In 70+ posts, this was a first. I can’t find this song online to post a link. Today’s song, “Do Your Dance,” was on 1991’s 12″ single for “Cream” but I can’t find it online anywhere. I’m not gonna lie, I didn’t do a lot of digging beyond five minutes of Google searching. All I found was a bunch of links to Cameo’s “Word Up” instead, and now I can’t get Larry Blackmon singing “Do you dance, do your dance quick,” out of my head. Here’s the real reason I didn’t put too much effort in to my search for “Do Your Dance”: you’re not missing much. I thought the video for 2015’s “Baltimore” was more inspiring. I look forward to getting that song someday.
Today we get “Do Your Dance.” The only version of this song I could find is officially called “KC’s Remix.” The fact that it’s called a remix implies that there’s an original version of it somewhere, but if there is, I can’t find it. Also, for what it’s worth, the KC named in the remix is not Kansas City or Jodeci vocalist K-Ci Hailey. It is someone named Keith Cohen, who was (still is?) an engineer who worked with Prince.
As I mentioned about, I was unable to find “Do Your Dance” online, but you’re never gonna believe this…I have it on vinyl. I know. Surprise! The B-side of the “Cream” maxi-single is the song “Do Your Dance (KC’s Remix)” along with the songs “Housebangers,” “Q In Doubt (Instrumental),” and “Ethereal Mix.” The entire thing is essentially one 19-minute song that gets monotonous after the first few minutes. “Do Your Dance” is an extension of “Cream” in that the lyrical basis for the song is taken directly from “Cream” as they repeat “Do your dance, why should you wait any longer?” for much of the song. While there is some cool instrumental work on this track – specifically some good slap bass courtesy of New Power Generation bassist Sonny T. – you better like early-90’s house music if you’re gonna get in to this. This is reminiscent of something by Haddaway, CeCe Peniston, or the C&C Music Factory stuff without Freedom Williams. I’m guessing this song would’ve blown the roof off of Club Copa in 1991, but it doesn’t do much for me in 2020.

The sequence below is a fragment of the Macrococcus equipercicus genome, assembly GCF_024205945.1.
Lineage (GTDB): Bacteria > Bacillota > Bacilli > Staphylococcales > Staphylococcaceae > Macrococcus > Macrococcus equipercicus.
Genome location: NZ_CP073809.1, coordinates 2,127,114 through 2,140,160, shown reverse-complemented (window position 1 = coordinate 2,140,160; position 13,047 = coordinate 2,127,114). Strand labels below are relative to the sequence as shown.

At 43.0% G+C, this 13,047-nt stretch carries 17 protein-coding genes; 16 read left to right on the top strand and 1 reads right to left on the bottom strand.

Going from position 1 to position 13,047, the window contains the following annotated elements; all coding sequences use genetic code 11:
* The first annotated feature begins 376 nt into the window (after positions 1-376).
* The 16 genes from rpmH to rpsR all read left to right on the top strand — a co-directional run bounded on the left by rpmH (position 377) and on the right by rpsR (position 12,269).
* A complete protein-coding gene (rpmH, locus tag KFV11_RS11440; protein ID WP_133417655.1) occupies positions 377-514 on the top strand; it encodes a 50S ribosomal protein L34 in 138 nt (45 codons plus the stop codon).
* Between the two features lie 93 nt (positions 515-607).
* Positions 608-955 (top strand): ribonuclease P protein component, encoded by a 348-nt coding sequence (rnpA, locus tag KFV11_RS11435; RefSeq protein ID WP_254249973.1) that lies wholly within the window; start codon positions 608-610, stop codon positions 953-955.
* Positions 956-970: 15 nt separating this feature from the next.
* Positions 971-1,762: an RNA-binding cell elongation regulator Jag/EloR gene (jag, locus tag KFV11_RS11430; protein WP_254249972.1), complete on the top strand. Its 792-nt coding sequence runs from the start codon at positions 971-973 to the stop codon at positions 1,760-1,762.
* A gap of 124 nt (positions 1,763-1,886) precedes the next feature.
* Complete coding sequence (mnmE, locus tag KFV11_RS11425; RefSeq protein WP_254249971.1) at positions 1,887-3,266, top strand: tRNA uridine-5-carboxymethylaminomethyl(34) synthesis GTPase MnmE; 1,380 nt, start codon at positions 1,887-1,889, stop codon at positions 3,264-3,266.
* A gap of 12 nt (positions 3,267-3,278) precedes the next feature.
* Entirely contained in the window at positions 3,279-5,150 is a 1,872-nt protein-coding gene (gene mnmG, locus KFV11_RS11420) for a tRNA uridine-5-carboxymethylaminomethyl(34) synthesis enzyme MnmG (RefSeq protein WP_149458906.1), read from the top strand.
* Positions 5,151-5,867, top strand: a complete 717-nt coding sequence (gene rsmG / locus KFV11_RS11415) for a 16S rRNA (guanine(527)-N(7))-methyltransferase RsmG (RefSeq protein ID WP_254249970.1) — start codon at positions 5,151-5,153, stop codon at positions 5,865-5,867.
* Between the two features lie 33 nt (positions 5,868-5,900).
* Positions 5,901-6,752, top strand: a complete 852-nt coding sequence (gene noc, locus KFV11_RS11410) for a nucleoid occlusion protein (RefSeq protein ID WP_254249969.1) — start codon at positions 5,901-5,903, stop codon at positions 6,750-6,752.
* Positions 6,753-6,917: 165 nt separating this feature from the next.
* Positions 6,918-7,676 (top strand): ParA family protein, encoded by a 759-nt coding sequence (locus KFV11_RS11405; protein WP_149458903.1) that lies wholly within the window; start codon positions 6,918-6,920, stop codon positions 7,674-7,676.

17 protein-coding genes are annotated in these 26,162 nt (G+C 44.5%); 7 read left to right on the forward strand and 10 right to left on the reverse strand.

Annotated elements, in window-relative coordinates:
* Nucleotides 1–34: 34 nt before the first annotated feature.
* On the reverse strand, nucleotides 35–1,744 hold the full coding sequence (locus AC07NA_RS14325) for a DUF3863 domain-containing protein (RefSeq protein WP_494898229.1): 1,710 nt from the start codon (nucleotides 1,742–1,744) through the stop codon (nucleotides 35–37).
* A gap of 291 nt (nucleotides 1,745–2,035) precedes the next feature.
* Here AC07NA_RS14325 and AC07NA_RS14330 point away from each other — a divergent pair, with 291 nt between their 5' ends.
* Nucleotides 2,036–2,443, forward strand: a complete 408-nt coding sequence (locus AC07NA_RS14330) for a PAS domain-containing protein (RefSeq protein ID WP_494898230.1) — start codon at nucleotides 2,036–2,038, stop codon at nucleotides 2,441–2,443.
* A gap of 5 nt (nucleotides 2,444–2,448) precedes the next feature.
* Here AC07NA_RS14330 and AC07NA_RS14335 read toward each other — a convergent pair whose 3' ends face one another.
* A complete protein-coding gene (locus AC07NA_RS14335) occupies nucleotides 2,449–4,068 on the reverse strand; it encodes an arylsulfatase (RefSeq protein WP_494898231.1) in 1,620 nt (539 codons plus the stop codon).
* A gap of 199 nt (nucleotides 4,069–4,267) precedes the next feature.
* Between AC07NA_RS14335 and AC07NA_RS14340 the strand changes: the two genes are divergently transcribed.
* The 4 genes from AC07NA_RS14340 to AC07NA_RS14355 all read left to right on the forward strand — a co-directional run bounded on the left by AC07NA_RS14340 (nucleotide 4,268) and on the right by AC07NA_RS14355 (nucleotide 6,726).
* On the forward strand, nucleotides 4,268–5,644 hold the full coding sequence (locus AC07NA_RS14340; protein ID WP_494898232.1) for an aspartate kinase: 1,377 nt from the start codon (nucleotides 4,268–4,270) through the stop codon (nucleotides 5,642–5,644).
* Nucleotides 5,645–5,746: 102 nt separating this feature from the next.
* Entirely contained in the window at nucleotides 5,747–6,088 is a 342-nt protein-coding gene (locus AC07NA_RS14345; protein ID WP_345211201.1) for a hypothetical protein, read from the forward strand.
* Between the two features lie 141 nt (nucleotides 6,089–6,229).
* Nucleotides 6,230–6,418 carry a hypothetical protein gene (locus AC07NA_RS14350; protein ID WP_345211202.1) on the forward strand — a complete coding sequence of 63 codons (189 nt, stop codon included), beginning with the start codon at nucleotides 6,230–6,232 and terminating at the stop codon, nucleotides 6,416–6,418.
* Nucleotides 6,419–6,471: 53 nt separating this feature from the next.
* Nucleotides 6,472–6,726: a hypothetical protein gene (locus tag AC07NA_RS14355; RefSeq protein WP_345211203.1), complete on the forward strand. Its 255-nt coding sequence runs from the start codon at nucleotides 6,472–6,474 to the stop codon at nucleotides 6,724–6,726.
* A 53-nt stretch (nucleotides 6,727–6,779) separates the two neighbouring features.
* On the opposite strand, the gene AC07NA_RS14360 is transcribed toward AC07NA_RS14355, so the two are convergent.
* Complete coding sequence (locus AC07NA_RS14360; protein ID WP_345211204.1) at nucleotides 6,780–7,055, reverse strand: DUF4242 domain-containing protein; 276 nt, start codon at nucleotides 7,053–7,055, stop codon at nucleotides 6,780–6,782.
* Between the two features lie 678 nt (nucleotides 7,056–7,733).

Since I have little else to say about this song, I’m going to throw a little personal anecdote in here because it was a big weekend for me as a Prince vinyl collector. As I’ve mentioned a few times here, I’m selling some of my lesser used vinyl on Discogs.com so I can hopefully turn it in to some relatively rare Prince vinyl that I don’t yet have. The unowned Prince records on my list are Batman, Graffiti Bridge, Diamonds and Pearls, The Love Symbol, Come, and The Gold Experience. Any other Prince albums that I don’t have on vinyl simply don’t exist on that format. On Friday I had enough money in my Paypal account that I was ready to make my first purchase. I found a good deal on a copy of Graffiti Bridge from a seller in Chicago who also had a good copy of a Terence Trent D’Arby record I wanted, so I jumped at it. On Saturday I was able to visit one of my favorite places on the planet – Strictly Discs in Madison, Wisconsin – for the first time in five months and I almost fell over when I found an excellent copy of Batman on vinyl for a better price than I’ve seen online. Strangely, they also had a much nicer copy of Introducing the Hardline According to Terence Trent D’Arby than the one I have, so I got Prince and TTD records on back-to-back days. I’m telling you, if you’ve been sleeping on TTD for 30+ years you need to stop what you’re doing and watch this performance. He’s one of the greatest vocalists to ever do it.
Anyway, back to today’s song, “Do Your Dance.” Early-90’s house is just not my thing. Since I can’t give you a link, your homework is to watch the “Baltimore” video and do a YouTube deep dive on Terence Trent D’Arby. Good day.